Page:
A volunteer corps to process big data in disaster response
The earthquake that hit Haiti on 12 January 2010 took at least 100,000 lives and left heartbreak and devastation in its wake.
It also marked a turning point in crisis response: for the first time in history, the disaster yielded huge quantities of relevant and accessible user-generated data that could help agencies involved in the response.
Tragically, however, agencies had no way to process or act on all that information.
Patrick Meier, now director of social innovation at Qatar Computing Research Insitute, was heading up Ushahidi’s part in the response, and remembers setting up an SMS platform to crowdsource texts from affected communities. ‘We were just completely overwhelmed,’ he says. ‘We had this huge backlog and were never really able to catch up.’
Nor was he alone – the American Red Cross’s communications team in Washington was inundated with posts and messages – but had no efficient mechanic to relay that information to search and rescue teams on the ground.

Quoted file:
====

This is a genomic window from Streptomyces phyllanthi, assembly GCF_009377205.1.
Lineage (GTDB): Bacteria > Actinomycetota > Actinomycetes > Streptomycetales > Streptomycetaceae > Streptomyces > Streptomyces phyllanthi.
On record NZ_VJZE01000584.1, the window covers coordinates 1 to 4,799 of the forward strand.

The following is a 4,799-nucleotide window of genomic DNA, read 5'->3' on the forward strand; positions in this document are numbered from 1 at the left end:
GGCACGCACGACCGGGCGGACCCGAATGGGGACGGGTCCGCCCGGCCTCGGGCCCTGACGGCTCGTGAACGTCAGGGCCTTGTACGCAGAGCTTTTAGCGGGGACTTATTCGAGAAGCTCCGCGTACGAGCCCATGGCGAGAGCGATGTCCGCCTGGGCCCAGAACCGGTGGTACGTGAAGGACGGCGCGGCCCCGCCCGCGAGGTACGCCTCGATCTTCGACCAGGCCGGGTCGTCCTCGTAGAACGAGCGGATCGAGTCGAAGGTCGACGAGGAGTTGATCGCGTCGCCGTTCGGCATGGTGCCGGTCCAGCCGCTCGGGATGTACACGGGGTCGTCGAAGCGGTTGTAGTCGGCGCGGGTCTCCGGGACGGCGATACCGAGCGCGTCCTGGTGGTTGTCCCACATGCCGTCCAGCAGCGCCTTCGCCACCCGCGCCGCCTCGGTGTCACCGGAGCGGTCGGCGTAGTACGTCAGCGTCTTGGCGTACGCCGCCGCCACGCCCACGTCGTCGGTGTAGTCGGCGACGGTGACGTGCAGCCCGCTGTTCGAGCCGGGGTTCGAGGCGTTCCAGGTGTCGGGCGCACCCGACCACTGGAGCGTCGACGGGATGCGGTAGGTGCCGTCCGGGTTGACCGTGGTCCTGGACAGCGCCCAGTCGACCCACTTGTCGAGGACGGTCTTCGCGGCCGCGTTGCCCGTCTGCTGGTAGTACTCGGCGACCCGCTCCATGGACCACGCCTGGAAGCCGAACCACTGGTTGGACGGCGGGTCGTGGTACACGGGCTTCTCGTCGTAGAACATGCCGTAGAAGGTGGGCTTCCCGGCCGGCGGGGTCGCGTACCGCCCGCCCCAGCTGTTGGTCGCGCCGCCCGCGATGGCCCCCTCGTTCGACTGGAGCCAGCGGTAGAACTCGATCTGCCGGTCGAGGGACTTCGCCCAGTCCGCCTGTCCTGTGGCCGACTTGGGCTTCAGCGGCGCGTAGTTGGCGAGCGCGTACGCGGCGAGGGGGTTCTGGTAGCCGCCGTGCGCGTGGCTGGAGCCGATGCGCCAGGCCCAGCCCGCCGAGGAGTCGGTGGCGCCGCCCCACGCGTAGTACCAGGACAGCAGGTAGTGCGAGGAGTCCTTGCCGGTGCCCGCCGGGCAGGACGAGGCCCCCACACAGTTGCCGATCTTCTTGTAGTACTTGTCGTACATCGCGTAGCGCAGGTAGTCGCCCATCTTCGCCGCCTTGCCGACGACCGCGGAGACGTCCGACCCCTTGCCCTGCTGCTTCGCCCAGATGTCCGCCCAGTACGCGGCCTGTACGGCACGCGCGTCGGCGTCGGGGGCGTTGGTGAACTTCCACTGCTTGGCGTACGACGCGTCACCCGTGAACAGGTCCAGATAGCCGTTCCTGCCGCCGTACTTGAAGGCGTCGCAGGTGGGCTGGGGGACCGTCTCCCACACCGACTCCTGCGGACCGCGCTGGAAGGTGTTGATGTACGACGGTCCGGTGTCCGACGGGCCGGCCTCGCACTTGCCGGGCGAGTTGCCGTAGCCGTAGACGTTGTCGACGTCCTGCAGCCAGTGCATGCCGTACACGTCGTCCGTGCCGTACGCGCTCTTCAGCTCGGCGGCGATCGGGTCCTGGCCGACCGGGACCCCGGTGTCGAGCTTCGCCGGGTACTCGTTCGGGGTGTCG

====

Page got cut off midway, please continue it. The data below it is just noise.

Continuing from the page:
Haiti inspired Meier to fix that gap: and he set out to establish a ‘network of networks’, or umbrella group, for volunteers that could be quickly mobilised to support crisis agencies in disaster response.
His Digital Humanitarian Network acts as the single conduit into technical and volunteer communities around the world meaning aid agencies can tap the appropriate skills ranging from GIS mapping and crowdsourcing to data analysis and collection.
Those volunteers’ skills have already been used everywhere from South Sudan, Congo, Philippines, and Pakistan: in 2011, they sifted through 20,000 social media messages in the first 24 hours of typhoon Pablo alone, creating a geolocated database of information on helpful information, asks for help, and crop damage to make the first-ever UN crisis map based purely on crowdsourced information. The data is crunched using micromapper, a microtasking app that lets volunteer ‘clickers’ tag user generated content by categories being that information is passed on to more highly skilled volunteers to extrapolate onto maps.
‘You don’t have to be a superhero to make a huge difference to a humanitarian operation, says Meier. ‘[with] just five minutes on the bus ride to work you can click through 20 tweets.’
Image courtesy of Digital Humanitarian Network
Last updated: 27th of May, 2014